Meanwhile, lenders focus on small details…
Leading up to the Office of the Superintendent of Financial Institutions’ (OSFI) June 01 stress test hike, Community Trust worked hard to help its broker partners through the rush of last-minute homebuyers. But as the longe-term impact of the stress test begins to be felt it’s clear the hard work isn’t over yet. Going forward, brokers will have to start to get creative, said Sarb Uppal, business development manager at Community Trust.
There was a lot of flow through to the alt space, and with the stress test up to 5.25%, or the contract rate + 2%, whichever is higher, there’s a continuing spillover to expanded ratio programs. Community Trust helps brokers help clients that might have fit somewhere else pre-stress test, but “when you reduce purchasing power by 5%, we’ve got a wide variety of products to support those individuals.”
Uppal said from increasing their down payment by hitting up the Bank of Mom and Dad, to adding co-borrowers or utilizing different programs, the alt lending space has seen “an increased willingness to go a bit higher with the rate to get into the marketplace.”
“There are a lot of different ways that brokers met the demand and will have to continue to meet the demand,” Uppal said, adding if the median price point in Ontario is $1.1 million, in Vancouver it’s $1.8 million and in the Fraser Valley it’s $1.3 million, “you have to get very creative.”
That includes thinking about how lenders are looking at things like basement suite income, for example, and offset versus addback - Community Trust offers an 85% offset, one of the strongest in the industry, Uppal added - and while these are small details, “this is where the broker’s going to have to go, and it’s already started.”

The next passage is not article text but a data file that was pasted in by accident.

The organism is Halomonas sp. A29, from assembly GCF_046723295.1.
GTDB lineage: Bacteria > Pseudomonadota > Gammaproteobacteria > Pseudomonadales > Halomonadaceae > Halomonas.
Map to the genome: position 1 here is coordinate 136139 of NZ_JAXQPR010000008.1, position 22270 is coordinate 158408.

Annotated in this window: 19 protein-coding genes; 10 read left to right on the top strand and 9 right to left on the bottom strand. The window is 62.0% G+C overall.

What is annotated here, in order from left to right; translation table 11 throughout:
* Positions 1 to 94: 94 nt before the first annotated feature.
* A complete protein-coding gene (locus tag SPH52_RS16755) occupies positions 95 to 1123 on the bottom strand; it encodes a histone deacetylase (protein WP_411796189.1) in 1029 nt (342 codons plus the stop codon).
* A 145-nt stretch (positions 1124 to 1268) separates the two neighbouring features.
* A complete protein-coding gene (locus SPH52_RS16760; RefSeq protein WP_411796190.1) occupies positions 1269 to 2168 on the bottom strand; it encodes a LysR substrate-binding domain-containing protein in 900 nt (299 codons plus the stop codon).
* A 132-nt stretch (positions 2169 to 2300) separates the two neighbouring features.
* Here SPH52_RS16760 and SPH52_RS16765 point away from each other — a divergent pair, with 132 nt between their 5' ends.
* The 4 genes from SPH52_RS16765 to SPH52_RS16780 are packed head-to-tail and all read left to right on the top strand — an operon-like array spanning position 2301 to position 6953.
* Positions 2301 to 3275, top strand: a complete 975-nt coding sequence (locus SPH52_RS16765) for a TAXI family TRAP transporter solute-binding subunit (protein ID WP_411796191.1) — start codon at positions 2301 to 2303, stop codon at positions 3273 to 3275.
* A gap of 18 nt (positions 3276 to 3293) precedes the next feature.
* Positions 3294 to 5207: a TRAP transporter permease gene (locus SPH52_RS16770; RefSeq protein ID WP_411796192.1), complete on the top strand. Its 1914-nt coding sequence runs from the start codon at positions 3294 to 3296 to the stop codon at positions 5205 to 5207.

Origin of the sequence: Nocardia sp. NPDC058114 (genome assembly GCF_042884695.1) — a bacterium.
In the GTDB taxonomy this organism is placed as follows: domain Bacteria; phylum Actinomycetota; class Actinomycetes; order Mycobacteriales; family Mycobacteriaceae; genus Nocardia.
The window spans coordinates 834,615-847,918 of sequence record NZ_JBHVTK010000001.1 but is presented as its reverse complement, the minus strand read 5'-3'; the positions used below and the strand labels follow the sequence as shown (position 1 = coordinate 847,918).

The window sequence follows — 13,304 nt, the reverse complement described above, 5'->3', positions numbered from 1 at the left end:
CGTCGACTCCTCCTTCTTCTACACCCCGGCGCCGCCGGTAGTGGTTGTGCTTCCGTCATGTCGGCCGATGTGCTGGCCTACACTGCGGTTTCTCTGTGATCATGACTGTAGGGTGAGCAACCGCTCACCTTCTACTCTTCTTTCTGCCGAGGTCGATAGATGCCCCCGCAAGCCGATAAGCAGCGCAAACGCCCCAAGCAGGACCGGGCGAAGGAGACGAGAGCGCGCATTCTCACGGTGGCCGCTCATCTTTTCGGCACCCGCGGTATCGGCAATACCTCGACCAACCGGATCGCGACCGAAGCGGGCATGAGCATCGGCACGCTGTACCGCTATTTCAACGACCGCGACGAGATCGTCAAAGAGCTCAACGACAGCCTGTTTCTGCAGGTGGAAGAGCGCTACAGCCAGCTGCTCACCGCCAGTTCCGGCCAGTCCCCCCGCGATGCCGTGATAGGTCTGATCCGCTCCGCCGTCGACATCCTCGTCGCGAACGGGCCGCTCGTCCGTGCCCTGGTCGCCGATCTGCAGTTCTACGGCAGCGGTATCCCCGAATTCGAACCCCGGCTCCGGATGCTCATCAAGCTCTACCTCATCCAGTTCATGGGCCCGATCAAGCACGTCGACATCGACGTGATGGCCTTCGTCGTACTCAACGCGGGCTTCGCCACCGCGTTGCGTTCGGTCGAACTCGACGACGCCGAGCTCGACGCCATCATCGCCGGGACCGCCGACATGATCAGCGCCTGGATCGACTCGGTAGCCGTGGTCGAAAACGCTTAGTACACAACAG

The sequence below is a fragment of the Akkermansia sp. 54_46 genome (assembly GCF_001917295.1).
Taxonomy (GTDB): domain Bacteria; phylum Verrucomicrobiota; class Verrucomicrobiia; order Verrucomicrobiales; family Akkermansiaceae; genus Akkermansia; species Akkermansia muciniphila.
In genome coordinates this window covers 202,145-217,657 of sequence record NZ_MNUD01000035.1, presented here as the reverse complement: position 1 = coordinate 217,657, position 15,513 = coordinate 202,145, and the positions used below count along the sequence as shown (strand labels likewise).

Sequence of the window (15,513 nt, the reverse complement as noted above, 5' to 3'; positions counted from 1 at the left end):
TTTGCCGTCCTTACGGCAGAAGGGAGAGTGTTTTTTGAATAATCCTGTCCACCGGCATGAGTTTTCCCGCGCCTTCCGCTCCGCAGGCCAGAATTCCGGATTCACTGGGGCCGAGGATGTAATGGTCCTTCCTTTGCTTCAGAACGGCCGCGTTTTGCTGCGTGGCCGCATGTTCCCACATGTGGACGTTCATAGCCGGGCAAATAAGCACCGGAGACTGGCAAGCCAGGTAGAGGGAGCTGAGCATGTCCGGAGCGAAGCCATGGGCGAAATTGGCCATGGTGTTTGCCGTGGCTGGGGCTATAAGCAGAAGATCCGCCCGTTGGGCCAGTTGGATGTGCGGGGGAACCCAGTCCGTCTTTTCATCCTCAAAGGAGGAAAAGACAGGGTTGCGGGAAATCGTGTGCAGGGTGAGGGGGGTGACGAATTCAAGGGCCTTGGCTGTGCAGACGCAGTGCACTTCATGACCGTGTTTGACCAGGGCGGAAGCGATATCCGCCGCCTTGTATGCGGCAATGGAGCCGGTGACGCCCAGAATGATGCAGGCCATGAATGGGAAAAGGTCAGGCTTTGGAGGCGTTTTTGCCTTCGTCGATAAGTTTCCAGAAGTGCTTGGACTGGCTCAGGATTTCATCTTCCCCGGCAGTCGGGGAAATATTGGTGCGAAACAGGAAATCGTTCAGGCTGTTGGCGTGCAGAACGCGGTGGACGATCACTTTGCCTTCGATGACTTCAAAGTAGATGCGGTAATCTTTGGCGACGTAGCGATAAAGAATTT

“Lenders are asking those detailed questions,” he said. “You’re getting into minutia to make it work and I think you’re going to see broker partners looking to expand their relationships.”
At a macro level, the stress test is meant to protect the financial system, including homeowners with high debt levels, with a focus on the short- to medium-term market as things move back toward equilibrium. It was a reaction to a long-running hot economy that came up against an emergency event, the COVID-19 pandemic, and to keep the economy going they had to drop rates - and that pushed up values, Uppal noted.
The pandemic also wreaked havoc on supply, as building of houses dropped during the initial stages of the pandemic. Because nobody was buying, there was a time-lag effect - a tidal wave of activity that was pent up and needed to somehow be checked. While headlines are announcing “volumes month-over-month have dropped,” Uppal cautioned there’s more to the story.
“When you impact buying power by up to 5%, people are going to try to get their transactions done early,” he said. “Now the volumes are coming down, but the prices aren’t necessarily coming down, which speaks again to the supply issue.”
He predicts a lot of headlines will tout a summer slowdown, but “we’ve got to dive a bit deeper and untangle some of that data.”
“Volume may be down a few percentages from the previous month, but it’s up 72% compared to last year,” he said. “There are some optics behind that. But if the objective was, in the short to medium term, to take a bit of froth off the market, it looks to be working.”
Drilling back down to the individual, consumers are tired and want a mental break, Uppal said.
As Canada, and the rest of the world, continue to open up, the focus may be shifting. Are people going to continue to spend on housing, renovations and selling or are they going to start planning a much-needed vacation?
“Maybe everybody just wants a breather for a little while and then we’ll see things pick back up,” Uppal said. “But once we get interest rates at normal levels, and get house supply - which could be the real issue behind a lot of this - back up and we’re back to an equilibrium state, the question is, are we preparing buyers for that?”
Whatever shakes out in the marketplace, Community Trust is keeping a close eye on developments, and remains focused on building strong relationships with brokers to be well-positioned to support them as they serve their clients.
“We came through for our broker partners when they needed us to - we’ve met the demand, we’ve got the products and that’s the flexibility we can continue to provide,” he said.